I realize I’ve been loosing valuable blogging time as of late. In the one hand I have all of this valuable content, in the form of my experiences, images, stories and lessons learned while I’m in St. Louis for the holidays and attempting to re-order the World As It Is according to my parents; in the other hand, oh shit the World As It Is consists of a vaccuum, or as my friend John might say a vortex, don’t get sucked in! I’ve found myself getting distracted by the activity of non-activity, by the nothingness of existence here, by the slow pace and hum-drum attitude of interaction here, which I both admire and love, and struggle to cope with and fight against.

As I mulled over this dilemma half-asleep last night, I simply concluded that it would be best for me to start a post, and then to add to it with sub-entries, rather than attempting to compile one single megapost which can’t actually be done as my experiences here are on-going and never cease. Day in and day out there’s something new. And I’m already over a week behind schedule.

So in unordered list and no particular arrangement:

My parents and stuff:

  • my parents own, or possess rather, nearly if not more than 30 pairs of scissors. Nearly if not more… as in, while I’m sorting through their house and attempting to downsize their lives, I’ve really only penetrated and can account for the contents of two rooms. Add to that the other rooms (namely the computer room and my mom’s office areas) and in passing I’ve counted well over 20 pairs, and nearing 30. And I haven’t even spent time in the toolshop area. Could they own 50 scissors? Is this possible?
  • In the light of the scissors complex, I went back and counted the number of staplers they own. Currently accounted for: 8.


many, many more to come!

STL corner architecture:
I’ve always had a fondness for corner buildings in St. Louis city. They’re always slightly more visually complex than the buildings surrounding them (which are usually domiciles, with the corner buildings operating commercial ventures); accented with architectural features and decorative elements; usually “wrap” the corner physically, and provide multiple entrances or window displays; and are usually more substantial – at times gargantuan – in comparison to the surrounding area. (I’ll add more examples as I take them) If one was to purchase or develop a property in the city for an arts center or housing co-op, this would be the way to go:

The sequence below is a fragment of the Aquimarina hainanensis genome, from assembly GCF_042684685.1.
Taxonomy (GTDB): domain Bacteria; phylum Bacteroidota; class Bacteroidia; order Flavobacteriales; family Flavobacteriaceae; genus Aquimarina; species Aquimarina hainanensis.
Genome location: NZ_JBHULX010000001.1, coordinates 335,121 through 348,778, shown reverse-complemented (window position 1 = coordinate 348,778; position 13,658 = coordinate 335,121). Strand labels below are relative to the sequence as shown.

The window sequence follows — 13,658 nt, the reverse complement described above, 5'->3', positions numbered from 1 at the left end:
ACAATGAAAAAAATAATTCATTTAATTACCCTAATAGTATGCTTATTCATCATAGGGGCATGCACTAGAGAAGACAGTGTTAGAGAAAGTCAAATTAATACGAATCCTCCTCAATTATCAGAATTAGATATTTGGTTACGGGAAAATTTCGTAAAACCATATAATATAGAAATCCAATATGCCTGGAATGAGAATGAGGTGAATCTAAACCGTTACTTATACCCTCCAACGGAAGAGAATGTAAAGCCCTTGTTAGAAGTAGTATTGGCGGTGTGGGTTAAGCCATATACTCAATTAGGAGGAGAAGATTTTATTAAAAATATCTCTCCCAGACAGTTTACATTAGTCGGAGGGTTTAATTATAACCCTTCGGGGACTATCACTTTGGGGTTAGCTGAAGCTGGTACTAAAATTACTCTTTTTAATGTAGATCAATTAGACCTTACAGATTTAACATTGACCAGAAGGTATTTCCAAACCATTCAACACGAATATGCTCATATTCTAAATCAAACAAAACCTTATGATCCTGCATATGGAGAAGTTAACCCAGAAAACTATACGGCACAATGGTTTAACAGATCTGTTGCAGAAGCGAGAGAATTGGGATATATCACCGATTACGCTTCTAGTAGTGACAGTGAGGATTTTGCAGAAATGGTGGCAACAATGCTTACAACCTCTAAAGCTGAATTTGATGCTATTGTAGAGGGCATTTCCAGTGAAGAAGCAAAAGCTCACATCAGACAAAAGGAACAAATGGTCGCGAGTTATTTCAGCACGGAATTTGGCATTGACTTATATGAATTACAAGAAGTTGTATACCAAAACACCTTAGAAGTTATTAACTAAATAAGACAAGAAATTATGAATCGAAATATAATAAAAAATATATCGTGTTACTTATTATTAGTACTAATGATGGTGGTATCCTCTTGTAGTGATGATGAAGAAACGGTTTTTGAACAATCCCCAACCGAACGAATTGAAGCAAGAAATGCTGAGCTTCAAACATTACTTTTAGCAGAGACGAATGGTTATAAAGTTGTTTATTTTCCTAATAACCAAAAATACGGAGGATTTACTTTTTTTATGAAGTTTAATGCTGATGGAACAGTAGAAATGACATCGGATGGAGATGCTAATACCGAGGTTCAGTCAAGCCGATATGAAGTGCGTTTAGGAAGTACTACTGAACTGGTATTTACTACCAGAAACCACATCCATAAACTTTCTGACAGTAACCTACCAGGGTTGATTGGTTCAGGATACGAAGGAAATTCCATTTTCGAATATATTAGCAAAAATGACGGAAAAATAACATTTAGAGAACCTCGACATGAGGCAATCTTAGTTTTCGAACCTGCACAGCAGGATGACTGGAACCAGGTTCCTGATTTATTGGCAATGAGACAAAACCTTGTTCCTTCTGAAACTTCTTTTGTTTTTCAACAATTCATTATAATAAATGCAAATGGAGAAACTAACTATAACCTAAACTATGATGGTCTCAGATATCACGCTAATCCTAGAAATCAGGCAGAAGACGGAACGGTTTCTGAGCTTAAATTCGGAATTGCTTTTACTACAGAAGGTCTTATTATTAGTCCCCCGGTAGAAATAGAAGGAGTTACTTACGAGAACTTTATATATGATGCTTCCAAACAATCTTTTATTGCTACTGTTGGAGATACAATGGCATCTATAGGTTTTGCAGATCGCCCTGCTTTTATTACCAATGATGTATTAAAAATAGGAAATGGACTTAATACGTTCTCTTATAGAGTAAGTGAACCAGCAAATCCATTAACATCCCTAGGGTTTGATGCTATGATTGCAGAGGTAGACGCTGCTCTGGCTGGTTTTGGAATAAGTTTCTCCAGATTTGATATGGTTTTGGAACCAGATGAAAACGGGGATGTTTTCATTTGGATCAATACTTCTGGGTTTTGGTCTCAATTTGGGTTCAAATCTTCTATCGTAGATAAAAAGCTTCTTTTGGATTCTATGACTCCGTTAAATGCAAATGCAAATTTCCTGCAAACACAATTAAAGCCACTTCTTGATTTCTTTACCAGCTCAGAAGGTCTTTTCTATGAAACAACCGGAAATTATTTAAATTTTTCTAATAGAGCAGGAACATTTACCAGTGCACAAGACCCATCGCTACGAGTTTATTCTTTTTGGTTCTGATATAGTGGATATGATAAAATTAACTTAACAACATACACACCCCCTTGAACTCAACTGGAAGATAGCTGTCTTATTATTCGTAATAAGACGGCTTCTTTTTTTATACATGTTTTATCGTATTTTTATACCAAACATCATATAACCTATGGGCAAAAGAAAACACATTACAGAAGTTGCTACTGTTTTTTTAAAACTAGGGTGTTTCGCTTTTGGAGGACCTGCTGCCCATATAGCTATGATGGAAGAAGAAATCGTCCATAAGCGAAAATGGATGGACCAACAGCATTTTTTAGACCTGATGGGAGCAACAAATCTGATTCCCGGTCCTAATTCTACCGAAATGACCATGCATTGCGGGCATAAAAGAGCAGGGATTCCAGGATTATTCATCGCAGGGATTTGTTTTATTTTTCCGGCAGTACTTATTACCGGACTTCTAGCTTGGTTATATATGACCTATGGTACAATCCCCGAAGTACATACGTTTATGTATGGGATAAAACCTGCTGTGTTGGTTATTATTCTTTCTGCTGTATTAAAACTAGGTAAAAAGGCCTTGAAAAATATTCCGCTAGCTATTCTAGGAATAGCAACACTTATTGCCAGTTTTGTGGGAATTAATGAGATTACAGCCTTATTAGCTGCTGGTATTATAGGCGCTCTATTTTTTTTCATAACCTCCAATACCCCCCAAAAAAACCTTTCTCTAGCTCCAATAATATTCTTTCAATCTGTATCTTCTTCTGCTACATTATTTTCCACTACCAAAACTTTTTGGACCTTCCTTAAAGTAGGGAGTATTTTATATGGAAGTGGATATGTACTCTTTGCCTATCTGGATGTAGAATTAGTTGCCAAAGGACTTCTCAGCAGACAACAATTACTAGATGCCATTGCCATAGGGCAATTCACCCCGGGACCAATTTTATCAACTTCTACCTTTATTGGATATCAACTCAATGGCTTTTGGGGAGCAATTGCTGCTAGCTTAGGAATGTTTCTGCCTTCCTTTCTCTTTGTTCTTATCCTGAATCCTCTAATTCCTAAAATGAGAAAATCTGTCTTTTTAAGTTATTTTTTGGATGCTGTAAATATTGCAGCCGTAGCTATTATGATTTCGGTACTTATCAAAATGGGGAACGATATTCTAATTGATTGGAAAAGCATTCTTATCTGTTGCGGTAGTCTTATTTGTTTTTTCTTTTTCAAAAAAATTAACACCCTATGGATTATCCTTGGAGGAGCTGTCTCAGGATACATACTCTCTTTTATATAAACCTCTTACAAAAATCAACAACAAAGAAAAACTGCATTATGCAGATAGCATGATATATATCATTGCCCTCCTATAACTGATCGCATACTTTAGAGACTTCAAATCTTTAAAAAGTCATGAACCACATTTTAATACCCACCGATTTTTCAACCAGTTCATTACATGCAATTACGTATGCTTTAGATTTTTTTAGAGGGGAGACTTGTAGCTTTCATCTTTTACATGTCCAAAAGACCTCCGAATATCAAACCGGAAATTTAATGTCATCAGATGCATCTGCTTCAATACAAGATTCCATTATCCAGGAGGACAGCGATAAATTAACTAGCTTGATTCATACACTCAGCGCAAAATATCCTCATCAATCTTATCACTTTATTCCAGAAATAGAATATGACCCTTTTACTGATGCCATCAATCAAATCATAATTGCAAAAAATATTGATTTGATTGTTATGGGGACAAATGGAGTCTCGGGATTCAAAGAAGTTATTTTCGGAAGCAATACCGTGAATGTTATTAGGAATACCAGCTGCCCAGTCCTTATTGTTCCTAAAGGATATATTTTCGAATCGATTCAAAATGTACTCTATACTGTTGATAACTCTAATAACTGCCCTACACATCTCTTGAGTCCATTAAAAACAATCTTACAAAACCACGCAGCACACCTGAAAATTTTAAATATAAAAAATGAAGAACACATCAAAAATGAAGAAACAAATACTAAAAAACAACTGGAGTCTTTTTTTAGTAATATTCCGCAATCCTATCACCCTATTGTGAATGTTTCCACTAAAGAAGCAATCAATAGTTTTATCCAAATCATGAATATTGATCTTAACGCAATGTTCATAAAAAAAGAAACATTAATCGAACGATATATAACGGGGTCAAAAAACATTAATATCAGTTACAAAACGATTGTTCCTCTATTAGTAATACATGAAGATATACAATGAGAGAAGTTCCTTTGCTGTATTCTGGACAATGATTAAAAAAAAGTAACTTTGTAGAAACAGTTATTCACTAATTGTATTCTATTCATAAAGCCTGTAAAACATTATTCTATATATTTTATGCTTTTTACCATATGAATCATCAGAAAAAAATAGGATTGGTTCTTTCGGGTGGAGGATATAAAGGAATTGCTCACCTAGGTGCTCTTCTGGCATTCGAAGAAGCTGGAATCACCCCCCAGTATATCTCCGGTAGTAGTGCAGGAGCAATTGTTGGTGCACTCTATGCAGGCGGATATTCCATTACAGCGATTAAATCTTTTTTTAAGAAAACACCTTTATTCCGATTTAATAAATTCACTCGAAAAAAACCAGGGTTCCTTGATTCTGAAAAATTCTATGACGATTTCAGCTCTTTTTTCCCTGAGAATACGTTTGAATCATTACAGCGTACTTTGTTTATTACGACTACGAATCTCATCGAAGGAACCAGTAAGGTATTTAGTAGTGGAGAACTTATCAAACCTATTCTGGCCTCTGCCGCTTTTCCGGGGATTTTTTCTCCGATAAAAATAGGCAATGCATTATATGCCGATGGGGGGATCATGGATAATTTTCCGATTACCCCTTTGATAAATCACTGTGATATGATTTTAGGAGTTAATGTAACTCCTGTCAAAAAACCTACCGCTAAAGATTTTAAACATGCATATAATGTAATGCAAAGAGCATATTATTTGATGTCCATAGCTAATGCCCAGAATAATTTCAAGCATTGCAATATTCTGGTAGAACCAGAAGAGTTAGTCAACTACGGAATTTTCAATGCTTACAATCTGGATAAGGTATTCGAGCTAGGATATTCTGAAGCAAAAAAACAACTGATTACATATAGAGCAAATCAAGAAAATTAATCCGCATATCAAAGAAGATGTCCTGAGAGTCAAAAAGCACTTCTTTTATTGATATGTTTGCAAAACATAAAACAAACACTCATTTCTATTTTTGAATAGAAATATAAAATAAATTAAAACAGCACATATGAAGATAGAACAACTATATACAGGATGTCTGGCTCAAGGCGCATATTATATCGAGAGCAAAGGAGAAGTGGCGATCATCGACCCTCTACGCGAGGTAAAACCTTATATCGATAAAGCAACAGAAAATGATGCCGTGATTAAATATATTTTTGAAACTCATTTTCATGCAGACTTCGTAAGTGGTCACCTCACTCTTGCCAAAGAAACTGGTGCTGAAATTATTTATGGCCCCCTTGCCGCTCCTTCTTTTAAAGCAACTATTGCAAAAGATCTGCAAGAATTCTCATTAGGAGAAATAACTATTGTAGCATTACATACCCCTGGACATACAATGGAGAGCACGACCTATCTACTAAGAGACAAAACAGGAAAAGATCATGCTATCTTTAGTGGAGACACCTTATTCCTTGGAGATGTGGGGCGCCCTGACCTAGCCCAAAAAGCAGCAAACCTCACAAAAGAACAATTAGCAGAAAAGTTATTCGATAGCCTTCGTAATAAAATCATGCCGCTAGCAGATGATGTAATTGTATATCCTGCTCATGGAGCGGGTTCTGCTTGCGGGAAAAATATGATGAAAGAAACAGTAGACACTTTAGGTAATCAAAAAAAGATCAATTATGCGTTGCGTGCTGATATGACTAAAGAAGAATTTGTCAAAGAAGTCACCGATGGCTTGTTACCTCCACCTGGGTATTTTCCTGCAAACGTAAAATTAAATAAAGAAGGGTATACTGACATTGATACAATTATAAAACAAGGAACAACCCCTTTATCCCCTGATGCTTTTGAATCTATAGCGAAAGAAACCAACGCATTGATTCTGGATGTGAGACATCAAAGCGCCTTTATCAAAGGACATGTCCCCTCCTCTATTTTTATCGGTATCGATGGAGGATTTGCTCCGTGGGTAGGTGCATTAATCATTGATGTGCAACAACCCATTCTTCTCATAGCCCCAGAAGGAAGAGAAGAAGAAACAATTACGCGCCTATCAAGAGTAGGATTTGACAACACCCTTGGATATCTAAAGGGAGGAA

STL alley architecture:

Likewise I’ve always had a fondness for the alleys of St. Louis, and they’re an urban development feature that I’ve missed in larger cities I’ve lived in like London or NYC or which other cities I just don’t think employ the nature and uses of the alley as well as St. Louis city. In my earlier days I played basketball and stickball in them; used them to cut through neighborhoods while avoiding the car-traffic streets; and often used them as entrances to peoples’ homes through their back doors because the front door is so formal and proper, whereas the back door usually leads immediately into the kitchen which is where people congregate to eat and drink.

More recently I’ve found myself attracted to their narrow and sharp vantage points, especially at the moment when one rides past an alley quickly and is given a glimpse down the canyon of garages and sheds, trash cans, and debris. Those moments are quick as the alleys here are only 11 ft. wide or so. Wheres some neighboring streets can appear the same, the alleyways are always different and unique:

Delphi hats:

Word is this kid can’t get enough hats. Things on head in general: